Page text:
Achtung Baby: A Classic Album Under Review preaches to the choir. It's a fun, in-depth look at the album which helped reinvent the biggest band in the land.
As a personal preface, prior to Achtung Baby I kinda thought Bono was an asshole. Yes, yes. I was young and foolish and I thought I knew it all.
It's so fitting, then, one of the messages that flashes on the video screens during The Fly, the video to the first single off the album, is "Everything you know is wrong."
Further drawn in by the equally un-U2-like Mysterious Ways, this wet-behind-the-ears wannabe journalist took another look at the Irish band. The album was most definitely something different, something extremely European in tone. It was night compared to The Joshua Tree's day.
Kicked in the arse by the double whammy of Achtung Baby and its monumental tour, ZOO-TV, I have been a proud Bonoholic ever since.
So what does this unauthorized look at Achtung Baby have to offer? For those not in the know, it's an education and a revelation. For those already singing in the choir, it's affirmation, confirmation and revisitation.
This DVD is not officially sanctioned by the band, and they did not participate in its making. But, on the plus side, unlike other "unauthorized" discs, such as Joel Gilbert's documentaries about Bob Dylan, this one does include snippets of U2's music and clips from their videos.
The main feature is a 68-minute examination of U2's masterful reinvention from heart-on-the-sleeve do-gooders to irony-on-the-mind mischief-makers. It starts with a quick 10-minute recap of the band's beginnings and rise to fame thanks largely to Live Aid. Following their massive success with The Joshua Tree and the well-intentioned, but often misconstrued follow-up, Rattle and Hum, tensions rose in the ranks and the band went away to "dream it all up again." The commentators, a band of journalists from a slew of well-respected English and Irish media outlets, including NME, BBC Radio 1, Mojo, Uncut and The Times, cover the uncertainty of this period in U2's history and note the genius move in the band's unlikely switch from the heartland of America to Berlin, the very heart of European turmoil and uprising in the late '80s and early '90s.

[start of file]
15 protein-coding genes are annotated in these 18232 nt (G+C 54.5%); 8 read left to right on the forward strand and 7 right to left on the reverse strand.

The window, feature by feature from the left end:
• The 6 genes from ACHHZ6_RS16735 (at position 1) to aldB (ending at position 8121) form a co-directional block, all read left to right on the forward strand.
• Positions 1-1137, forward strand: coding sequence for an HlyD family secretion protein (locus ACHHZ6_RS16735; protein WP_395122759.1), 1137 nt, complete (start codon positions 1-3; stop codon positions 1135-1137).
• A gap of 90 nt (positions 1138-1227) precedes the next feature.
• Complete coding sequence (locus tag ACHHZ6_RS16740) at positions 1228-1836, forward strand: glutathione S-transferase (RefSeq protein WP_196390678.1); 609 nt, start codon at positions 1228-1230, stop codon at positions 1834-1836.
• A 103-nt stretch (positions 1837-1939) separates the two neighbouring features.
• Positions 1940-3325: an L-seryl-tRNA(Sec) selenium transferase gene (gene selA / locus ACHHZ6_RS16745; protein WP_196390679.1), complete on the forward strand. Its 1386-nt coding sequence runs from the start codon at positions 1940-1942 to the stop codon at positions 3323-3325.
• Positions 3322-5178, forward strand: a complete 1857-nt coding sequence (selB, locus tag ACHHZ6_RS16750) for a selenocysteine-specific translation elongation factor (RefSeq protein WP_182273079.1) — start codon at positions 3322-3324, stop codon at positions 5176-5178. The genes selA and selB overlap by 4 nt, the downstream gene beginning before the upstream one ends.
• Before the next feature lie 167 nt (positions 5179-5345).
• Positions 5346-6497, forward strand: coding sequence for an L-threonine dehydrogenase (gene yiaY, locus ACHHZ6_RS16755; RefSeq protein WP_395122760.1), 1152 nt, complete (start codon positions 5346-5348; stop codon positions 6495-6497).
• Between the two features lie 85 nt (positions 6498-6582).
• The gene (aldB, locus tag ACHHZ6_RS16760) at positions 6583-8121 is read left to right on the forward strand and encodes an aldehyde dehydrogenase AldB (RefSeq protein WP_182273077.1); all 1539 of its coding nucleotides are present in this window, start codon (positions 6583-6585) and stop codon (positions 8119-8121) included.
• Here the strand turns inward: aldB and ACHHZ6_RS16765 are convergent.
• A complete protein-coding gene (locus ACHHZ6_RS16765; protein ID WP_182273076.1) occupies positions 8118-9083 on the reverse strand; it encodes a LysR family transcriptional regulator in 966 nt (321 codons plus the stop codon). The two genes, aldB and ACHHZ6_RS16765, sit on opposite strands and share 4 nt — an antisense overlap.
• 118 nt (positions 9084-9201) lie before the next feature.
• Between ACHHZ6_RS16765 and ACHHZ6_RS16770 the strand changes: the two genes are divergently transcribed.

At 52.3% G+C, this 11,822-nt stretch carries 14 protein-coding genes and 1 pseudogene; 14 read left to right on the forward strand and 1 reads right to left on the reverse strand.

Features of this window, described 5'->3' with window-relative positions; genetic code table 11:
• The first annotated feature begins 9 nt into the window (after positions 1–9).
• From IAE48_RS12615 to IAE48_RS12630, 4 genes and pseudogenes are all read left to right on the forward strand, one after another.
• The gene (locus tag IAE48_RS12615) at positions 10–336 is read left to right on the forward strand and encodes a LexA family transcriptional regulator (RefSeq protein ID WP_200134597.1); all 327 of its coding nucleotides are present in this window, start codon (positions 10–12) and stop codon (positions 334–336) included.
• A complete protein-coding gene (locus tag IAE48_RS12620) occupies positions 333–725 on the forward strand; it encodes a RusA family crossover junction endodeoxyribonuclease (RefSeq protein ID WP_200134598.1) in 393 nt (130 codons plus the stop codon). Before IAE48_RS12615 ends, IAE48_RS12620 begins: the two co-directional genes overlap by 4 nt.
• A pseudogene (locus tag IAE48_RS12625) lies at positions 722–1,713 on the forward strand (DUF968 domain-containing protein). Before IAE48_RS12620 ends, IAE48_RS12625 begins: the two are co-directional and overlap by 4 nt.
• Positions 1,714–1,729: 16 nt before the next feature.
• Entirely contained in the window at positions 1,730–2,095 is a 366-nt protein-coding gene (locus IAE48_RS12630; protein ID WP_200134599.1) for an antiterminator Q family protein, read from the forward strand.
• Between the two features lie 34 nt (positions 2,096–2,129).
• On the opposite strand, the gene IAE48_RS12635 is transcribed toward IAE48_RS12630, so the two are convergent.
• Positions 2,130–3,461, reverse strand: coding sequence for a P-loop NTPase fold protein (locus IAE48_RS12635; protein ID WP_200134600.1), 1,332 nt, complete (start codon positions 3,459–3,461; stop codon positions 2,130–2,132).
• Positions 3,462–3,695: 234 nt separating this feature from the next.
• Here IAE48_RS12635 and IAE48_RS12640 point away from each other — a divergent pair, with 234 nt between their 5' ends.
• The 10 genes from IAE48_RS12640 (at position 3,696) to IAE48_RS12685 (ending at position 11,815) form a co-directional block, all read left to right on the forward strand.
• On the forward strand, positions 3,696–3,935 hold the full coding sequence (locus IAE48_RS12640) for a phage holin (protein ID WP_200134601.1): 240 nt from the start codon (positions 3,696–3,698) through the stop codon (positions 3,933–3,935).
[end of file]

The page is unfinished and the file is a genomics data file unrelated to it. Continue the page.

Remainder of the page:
The timing was perfect and the location that inspired '70s Bowie performed similar magic for '90s U2. This disc somewhat eloquently explains, via a track-by-track analysis, the significance of the album and looks into some of the musical influences that can be heard in the album's dark-hued tracks.
The commentary is not a necessity for true believers, since there's not a heckuva lot of new information here. But hey, when Andrew Mueller uses the phrase, "They're kind of contemplating the possibility of Cupid as an assassin rather than an angel," that's hot stuff.
There aren't a lot of supplemental materials, but what's included is good.
The best attraction is roughly five minutes of additional interview footage with the commentators.
There's a little something called The Hardest Interactive U2 Quiz in the World Ever. Its title is spectacular and, yes, even better than the real thing. It's a collection of 25 trivia questions; some of them can be answered from the show's content. Others will be known by the Bonoholics in the house.
Also on tap are bio pages for each of the commentators and a self-promotion page of other U2-related titles from the Chrome Dreams label.
The main program is a mix of new interview clips with the journalists, assorted travel footage of some of the key cities involved in this era of Zooropean history and fuzzy clips from U2's videos. Overall, it's acceptable, but not eye-popping.
The sound is also serviceable in two-track stereo.
If you've lived under a rock for the past 16 years and haven't heard the whole album yet, first listen to Achtung Baby.
Watch the main program. Watch the extended interviews. Real fans should also take a stab at the not-that-difficult trivia questions.
Go back and listen to the CD over and over and over...
• Originally published at MovieHabit.com.
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